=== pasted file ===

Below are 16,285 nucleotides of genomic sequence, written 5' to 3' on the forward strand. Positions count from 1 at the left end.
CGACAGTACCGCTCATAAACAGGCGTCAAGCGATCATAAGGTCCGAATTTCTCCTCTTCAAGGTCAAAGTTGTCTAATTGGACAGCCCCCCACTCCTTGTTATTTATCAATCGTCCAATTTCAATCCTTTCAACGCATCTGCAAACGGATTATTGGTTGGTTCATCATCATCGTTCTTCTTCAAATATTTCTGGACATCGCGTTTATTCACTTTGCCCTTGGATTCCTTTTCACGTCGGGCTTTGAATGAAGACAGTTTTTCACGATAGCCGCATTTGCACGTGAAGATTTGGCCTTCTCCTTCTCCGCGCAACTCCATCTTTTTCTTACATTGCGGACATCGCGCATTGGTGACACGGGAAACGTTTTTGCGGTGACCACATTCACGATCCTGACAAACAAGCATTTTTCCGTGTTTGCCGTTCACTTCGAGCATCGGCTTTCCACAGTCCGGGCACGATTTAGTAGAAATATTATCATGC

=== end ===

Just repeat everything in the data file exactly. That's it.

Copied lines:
Below are 16,285 nucleotides of genomic sequence, written 5' to 3' on the forward strand. Positions count from 1 at the left end.
CGACAGTACCGCTCATAAACAGGCGTCAAGCGATCATAAGGTCCGAATTTCTCCTCTTCAAGGTCAAAGTTGTCTAATTGGACAGCCCCCCACTCCTTGTTATTTATCAATCGTCCAATTTCAATCCTTTCAACGCATCTGCAAACGGATTATTGGTTGGTTCATCATCATCGTTCTTCTTCAAATATTTCTGGACATCGCGTTTATTCACTTTGCCCTTGGATTCCTTTTCACGTCGGGCTTTGAATGAAGACAGTTTTTCACGATAGCCGCATTTGCACGTGAAGATTTGGCCTTCTCCTTCTCCGCGCAACTCCATCTTTTTCTTACATTGCGGACATCGCGCATTGGTGACACGGGAAACGTTTTTGCGGTGACCACATTCACGATCCTGACAAACAAGCATTTTTCCGTGTTTGCCGTTCACTTCGAGCATCGGCTTTCCACAGTCCGGGCACGATTTAGTAGAAATATTATCATGC